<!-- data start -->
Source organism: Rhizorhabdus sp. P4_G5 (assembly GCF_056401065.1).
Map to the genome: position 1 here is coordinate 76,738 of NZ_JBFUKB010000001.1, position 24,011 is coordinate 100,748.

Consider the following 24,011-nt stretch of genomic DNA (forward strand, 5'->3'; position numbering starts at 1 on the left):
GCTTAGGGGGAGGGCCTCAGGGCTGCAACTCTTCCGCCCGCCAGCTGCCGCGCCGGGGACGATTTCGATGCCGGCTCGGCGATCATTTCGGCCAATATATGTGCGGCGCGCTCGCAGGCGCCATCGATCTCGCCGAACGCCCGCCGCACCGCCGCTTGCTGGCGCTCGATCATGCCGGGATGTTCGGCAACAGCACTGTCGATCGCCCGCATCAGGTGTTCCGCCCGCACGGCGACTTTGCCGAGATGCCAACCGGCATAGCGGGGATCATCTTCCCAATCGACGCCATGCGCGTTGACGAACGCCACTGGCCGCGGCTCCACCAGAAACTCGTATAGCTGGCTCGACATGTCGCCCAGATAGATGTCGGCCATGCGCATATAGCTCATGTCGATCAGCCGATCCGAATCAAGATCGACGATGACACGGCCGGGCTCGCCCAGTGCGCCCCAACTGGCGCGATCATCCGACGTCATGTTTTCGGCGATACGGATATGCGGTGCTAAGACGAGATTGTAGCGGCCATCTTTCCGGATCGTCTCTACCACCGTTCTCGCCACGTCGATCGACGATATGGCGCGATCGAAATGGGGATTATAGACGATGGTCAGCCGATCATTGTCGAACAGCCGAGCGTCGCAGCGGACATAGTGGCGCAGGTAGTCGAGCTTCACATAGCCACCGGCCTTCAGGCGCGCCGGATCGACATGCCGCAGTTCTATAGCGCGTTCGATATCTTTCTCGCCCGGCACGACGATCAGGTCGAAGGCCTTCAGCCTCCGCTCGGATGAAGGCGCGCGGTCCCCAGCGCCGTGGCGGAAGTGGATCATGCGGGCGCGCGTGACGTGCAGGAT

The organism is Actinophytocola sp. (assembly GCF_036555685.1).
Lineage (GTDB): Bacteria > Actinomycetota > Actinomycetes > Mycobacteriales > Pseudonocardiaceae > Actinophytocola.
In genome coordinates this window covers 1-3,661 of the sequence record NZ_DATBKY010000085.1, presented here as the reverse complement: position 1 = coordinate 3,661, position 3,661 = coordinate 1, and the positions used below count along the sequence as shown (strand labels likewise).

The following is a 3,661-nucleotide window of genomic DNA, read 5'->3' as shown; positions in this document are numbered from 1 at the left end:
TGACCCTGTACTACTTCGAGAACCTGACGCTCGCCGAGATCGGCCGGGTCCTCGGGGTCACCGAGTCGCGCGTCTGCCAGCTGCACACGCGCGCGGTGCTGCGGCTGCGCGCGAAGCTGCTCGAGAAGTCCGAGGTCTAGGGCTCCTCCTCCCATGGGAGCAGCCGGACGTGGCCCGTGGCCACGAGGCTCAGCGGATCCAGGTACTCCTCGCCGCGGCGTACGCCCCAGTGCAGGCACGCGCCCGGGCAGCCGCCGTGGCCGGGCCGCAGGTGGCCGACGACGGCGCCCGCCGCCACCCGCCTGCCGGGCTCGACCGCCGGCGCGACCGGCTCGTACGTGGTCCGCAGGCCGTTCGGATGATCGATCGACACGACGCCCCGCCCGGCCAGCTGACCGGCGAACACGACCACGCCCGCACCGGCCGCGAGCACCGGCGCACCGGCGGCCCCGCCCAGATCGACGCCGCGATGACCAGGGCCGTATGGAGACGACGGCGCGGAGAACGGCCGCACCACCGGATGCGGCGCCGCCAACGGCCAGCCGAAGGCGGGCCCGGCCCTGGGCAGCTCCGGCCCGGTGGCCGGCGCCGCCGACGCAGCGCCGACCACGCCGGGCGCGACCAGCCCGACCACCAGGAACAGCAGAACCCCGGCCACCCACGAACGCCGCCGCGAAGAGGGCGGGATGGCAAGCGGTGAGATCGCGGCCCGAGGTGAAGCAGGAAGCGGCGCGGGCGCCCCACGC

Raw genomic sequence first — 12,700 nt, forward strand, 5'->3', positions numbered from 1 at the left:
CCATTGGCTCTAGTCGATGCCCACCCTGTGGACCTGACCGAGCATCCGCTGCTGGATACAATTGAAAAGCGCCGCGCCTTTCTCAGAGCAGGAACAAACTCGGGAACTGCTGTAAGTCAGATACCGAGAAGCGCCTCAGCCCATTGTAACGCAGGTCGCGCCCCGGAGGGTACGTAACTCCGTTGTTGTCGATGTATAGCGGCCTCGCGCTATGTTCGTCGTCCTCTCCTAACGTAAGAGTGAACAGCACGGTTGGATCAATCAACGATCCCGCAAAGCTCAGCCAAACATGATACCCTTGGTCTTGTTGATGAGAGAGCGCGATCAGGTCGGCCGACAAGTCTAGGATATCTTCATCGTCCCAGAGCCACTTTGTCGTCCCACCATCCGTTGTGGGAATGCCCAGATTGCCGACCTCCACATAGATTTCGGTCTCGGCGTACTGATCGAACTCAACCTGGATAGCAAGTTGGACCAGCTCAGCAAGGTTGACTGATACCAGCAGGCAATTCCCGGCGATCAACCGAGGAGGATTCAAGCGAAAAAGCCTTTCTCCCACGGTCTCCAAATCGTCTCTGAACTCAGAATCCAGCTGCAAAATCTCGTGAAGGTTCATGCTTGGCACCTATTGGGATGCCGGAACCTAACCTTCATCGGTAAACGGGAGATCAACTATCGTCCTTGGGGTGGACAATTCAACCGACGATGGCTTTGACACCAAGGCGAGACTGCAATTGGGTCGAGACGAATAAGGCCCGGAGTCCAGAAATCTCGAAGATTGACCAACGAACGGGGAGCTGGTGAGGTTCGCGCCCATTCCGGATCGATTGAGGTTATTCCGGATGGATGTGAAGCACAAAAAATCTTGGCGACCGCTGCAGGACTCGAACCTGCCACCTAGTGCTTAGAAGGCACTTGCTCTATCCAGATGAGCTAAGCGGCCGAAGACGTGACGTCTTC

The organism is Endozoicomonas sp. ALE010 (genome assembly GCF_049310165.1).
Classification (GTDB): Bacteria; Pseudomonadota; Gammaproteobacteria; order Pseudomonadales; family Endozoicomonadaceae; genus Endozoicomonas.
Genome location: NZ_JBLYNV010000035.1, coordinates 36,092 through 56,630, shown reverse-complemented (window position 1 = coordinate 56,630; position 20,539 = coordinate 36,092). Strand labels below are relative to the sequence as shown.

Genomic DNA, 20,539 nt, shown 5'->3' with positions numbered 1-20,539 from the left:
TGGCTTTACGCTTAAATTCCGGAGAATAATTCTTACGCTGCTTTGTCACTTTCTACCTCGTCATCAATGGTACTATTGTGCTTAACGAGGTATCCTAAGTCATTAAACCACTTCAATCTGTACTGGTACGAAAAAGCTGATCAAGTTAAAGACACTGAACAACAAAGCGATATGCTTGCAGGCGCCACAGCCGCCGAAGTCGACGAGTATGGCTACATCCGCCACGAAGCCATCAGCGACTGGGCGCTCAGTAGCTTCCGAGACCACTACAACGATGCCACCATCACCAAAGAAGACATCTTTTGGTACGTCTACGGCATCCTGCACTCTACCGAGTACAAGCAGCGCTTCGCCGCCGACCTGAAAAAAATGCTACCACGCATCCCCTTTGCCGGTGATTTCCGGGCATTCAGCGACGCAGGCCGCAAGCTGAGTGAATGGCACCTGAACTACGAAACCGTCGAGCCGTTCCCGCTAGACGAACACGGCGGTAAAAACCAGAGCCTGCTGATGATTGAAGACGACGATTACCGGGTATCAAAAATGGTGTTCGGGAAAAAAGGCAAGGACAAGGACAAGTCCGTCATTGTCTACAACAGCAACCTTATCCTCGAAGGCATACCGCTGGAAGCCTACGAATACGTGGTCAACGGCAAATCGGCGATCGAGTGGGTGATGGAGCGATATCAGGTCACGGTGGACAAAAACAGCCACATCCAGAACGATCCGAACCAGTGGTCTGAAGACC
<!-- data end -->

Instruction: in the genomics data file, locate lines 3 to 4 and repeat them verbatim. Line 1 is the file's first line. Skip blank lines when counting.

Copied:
Consider the following 24,011-nt stretch of genomic DNA (forward strand, 5'->3'; position numbering starts at 1 on the left):
GCTTAGGGGGAGGGCCTCAGGGCTGCAACTCTTCCGCCCGCCAGCTGCCGCGCCGGGGACGATTTCGATGCCGGCTCGGCGATCATTTCGGCCAATATATGTGCGGCGCGCTCGCAGGCGCCATCGATCTCGCCGAACGCCCGCCGCACCGCCGCTTGCTGGCGCTCGATCATGCCGGGATGTTCGGCAACAGCACTGTCGATCGCCCGCATCAGGTGTTCCGCCCGCACGGCGACTTTGCCGAGATGCCAACCGGCATAGCGGGGATCATCTTCCCAATCGACGCCATGCGCGTTGACGAACGCCACTGGCCGCGGCTCCACCAGAAACTCGTATAGCTGGCTCGACATGTCGCCCAGATAGATGTCGGCCATGCGCATATAGCTCATGTCGATCAGCCGATCCGAATCAAGATCGACGATGACACGGCCGGGCTCGCCCAGTGCGCCCCAACTGGCGCGATCATCCGACGTCATGTTTTCGGCGATACGGATATGCGGTGCTAAGACGAGATTGTAGCGGCCATCTTTCCGGATCGTCTCTACCACCGTTCTCGCCACGTCGATCGACGATATGGCGCGATCGAAATGGGGATTATAGACGATGGTCAGCCGATCATTGTCGAACAGCCGAGCGTCGCAGCGGACATAGTGGCGCAGGTAGTCGAGCTTCACATAGCCACCGGCCTTCAGGCGCGCCGGATCGACATGCCGCAGTTCTATAGCGCGTTCGATATCTTTCTCGCCCGGCACGACGATCAGGTCGAAGGCCTTCAGCCTCCGCTCGGATGAAGGCGCGCGGTCCCCAGCGCCGTGGCGGAAGTGGATCATGCGGGCGCGCGTGACGTGCAGGAT